Deborah: Oh man, writing those last five chapters was a rush. Honestly, I felt like I was on some kind of a book high when I wrote that part of the book, especially because I’ve been dying to get those words out for years. I had this epic twist in my head for pretty much an entire decade, and I knew exactly what would happen at every turn. I knew what the last line of the book would be, so to finally get to that point in the story, it really was an experience for sure. I feel like you describe it best though because there is something very liberating about those last scenes. I felt it while writing, so I can only imagine what it’s like for readers.
Lara: With your writing, what message are you passing on to your readers and the world?
Deborah: I don’t go into a book thinking this is the message I want readers to get out of it. But as authors, I feel like we also pull so much from our own realities and the things happening around us that it’s almost hard for our stories not to be saying something. With Blood Scion, I went into that book wanting every Black kid, African kid, and Nigerian kid, to see a true representation of themselves in those pages, because the books I was reading in 2012 certainly had zero representation of us in them. So it was very important for me to have a Black, Nigerian girl who looked like me front and center stage, and I wanted her to be the hero of her own story. I wanted to portray her vulnerability, her hope, her fight, and very much her anger. Because the truth is Sloane is angry, and justifiably so. At only fifteen years old, she’s been through it and then some. So to emphasize her anger and her rage, that was my way of confronting this racial stereotype and misperception most Black women face whenever they are called “angry” and “sassy.” Often times, when the media portrays the Black woman, she’s dehumanized as this overly aggressive, incredibly temperamental character without any justification as to where that anger and pain come from. But with Sloane, you get to see and understand that anger, and know that yes, it is real and it is valid. And I think for many Black girls, that’s something important for us to hold onto—that our emotions, whatever it is we feel, is a thousand percent justified.
Lara: I bet you have read some amazing books and I would love to add more to my reading list. So, can you please share the title of your favourite book, an author you recommend and the last book you read and loved?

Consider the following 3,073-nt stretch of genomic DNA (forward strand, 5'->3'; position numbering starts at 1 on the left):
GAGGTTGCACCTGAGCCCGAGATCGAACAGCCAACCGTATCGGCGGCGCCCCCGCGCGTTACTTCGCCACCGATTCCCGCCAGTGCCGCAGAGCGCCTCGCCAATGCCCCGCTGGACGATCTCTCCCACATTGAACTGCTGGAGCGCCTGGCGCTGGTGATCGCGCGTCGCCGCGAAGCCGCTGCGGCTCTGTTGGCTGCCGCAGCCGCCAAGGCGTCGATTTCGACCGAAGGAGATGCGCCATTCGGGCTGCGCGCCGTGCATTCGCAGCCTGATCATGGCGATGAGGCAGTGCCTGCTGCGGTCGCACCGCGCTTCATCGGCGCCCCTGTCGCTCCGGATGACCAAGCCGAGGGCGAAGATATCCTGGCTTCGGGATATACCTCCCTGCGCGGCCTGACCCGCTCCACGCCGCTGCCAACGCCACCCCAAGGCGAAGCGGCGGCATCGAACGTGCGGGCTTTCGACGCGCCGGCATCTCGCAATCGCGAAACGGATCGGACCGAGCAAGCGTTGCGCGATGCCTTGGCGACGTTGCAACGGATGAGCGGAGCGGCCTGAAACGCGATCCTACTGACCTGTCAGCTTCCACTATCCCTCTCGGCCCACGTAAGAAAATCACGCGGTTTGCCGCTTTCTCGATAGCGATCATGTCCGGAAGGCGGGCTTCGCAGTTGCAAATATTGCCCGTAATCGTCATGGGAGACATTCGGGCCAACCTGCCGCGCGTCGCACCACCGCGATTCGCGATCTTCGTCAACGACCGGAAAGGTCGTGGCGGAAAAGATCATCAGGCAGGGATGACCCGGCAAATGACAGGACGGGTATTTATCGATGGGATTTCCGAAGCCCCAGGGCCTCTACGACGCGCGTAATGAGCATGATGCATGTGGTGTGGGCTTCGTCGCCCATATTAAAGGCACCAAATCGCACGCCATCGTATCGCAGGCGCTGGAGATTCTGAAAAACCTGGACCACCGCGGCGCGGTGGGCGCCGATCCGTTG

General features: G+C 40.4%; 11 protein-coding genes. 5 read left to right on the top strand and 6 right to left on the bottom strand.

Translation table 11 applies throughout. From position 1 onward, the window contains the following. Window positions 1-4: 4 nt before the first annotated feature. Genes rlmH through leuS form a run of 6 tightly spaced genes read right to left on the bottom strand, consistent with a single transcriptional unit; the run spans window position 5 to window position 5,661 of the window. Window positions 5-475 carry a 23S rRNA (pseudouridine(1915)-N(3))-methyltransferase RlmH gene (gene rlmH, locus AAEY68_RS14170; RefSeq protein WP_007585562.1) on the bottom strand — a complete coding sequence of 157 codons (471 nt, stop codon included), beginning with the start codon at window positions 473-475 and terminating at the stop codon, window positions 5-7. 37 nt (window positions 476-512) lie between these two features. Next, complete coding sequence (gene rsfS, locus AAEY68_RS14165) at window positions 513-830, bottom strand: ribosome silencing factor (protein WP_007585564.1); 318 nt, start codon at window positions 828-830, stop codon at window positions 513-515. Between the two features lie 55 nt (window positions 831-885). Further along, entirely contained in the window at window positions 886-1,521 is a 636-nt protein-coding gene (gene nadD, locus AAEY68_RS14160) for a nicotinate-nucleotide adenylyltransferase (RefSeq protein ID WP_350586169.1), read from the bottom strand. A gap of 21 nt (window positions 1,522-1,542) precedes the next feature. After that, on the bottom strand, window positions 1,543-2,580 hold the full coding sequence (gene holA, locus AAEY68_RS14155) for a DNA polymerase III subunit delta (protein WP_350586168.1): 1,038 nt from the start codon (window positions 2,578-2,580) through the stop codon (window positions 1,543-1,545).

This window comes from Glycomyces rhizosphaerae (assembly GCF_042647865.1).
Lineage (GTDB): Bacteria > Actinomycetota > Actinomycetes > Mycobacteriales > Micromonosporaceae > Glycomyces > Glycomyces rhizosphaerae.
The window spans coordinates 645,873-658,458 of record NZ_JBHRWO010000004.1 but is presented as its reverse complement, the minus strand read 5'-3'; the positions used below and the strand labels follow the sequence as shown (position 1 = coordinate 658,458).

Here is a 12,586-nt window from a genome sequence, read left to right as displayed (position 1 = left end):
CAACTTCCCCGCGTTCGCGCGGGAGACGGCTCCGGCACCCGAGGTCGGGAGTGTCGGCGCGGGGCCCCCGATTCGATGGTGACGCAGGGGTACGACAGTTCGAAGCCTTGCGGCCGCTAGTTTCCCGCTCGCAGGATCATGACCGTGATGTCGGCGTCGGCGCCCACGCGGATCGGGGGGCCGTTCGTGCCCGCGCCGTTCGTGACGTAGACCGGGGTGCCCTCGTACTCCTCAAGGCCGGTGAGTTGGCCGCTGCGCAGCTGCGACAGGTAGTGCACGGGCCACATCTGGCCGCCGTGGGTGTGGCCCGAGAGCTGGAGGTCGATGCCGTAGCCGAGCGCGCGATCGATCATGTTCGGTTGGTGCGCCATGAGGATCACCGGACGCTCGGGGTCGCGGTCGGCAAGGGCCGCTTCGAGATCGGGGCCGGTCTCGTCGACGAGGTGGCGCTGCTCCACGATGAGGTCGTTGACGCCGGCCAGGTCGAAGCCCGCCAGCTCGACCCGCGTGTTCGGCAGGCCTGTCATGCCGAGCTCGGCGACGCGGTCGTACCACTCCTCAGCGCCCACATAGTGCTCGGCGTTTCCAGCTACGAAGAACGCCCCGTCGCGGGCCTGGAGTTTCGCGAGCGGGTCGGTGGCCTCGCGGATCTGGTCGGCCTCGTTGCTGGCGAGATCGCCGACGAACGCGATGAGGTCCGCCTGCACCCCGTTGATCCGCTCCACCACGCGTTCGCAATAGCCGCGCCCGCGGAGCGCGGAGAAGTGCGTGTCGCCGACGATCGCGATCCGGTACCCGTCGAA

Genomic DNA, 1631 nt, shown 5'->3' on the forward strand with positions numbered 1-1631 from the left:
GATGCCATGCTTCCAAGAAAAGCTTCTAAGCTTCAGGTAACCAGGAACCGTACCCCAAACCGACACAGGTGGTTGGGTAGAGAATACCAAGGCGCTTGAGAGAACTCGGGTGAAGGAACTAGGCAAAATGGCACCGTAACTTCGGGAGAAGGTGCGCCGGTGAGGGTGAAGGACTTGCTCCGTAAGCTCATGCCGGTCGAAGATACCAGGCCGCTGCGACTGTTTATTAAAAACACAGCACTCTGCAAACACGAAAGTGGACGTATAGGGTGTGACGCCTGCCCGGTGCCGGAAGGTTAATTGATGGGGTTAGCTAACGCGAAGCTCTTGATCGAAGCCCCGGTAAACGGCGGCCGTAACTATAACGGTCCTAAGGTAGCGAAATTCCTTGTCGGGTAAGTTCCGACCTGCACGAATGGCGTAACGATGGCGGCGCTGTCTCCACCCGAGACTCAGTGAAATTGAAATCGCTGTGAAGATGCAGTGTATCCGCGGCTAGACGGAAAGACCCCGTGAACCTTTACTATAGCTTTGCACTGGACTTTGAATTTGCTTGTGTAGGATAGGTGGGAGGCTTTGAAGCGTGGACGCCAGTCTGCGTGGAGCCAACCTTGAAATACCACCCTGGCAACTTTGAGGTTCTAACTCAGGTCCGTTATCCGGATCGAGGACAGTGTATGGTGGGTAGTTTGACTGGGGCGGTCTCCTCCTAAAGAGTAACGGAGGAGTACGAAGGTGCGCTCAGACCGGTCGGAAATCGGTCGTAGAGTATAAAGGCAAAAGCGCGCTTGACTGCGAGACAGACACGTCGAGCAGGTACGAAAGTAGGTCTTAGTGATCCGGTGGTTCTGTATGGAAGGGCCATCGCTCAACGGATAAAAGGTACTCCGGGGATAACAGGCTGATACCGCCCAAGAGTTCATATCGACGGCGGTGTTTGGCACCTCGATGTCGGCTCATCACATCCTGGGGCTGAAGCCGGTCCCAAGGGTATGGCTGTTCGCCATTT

Deborah: Yes! My TBR is forever growing, but I’ve been able to read some really incredible titles these past few months. My favorite one right now has to be Louisa Onomé’s upcoming YA contemporary, Twice as Perfect. It’s such a beautiful, heartfelt story about family, identity, and it also features the most epic Nigerian wedding—I loved it so much. Another author I absolutely recommend is Roseanne A. Brown. Both A Song of Wraiths and Ruin and A Psalm of Storms and Silence are two of the most incredible YA fantasy books in the genre right now, so for anyone out there who hasn’t read these yet, do yourselves a favor and pick up this duology because you need it. The last book I read also happens to be Louisa Onomé’s book, so I’ll just shout-out a few books I’m excited to read next. Empress Crowned in Red by Ciannon Smart, Ashes of Gold by J. Elle, The Ivory Key by Akshaya Raman, Some Mistakes Were Made by Kristin Dwyer, Only A Monster by Vanessa Len, and This Vicious Grace by Emily Thiede are some of the ones on my list.
Lara: Do you have any insider information (that won’t get you into trouble) you can share concerning Book #2?
Deborah: LOL I can’t say much about book 2, but I can tell you that I’m currently working on the first draft, and it’s the most chaotic, most ambitious story I’ve ever written. There are many revelations happening in this sequel as we go deeper into the history of the world, what exactly happened to the Orishas, and how it all impacts Sloane and her mission. So you can definitely expect more pain, more heartache, and lots of epic twists. Oh God, I also can’t wait for readers to find out how it all ends because the ending definitely surprised me, and I’m the author lol. As far as release date, we’re aiming for 2023, so I’m sure more details about the title and the cover will be announced later this year.
Lara: And my final question is, what’s the best way for fans of your work to reach you?
Deborah: You can find me on both Instagram and tiktok @deborahfalaye, and on twitter @deefalaye. I’d also just like to add that this has been so incredible, and thank you so much, Lara, for hosting me on your blog!
Lara: Thank you.
About the Author
Deborah Falaye is a Nigerian-Canadian young adult author. She grew up in Lagos, Nigeria, where she spent her time devouring African literature, pestering her grandma for folktales, and tricking her grandfather into watching Passions every night.
When she’s not writing about fierce Black girls with badass magic, she can be found obsessing over all things reality TV. Deborah currently lives in Toronto, Canada with her husband and their partner-in-crime yorkie, Major.
Blood Scion, which HarperTeen will publish March 8, 2022, is her first novel.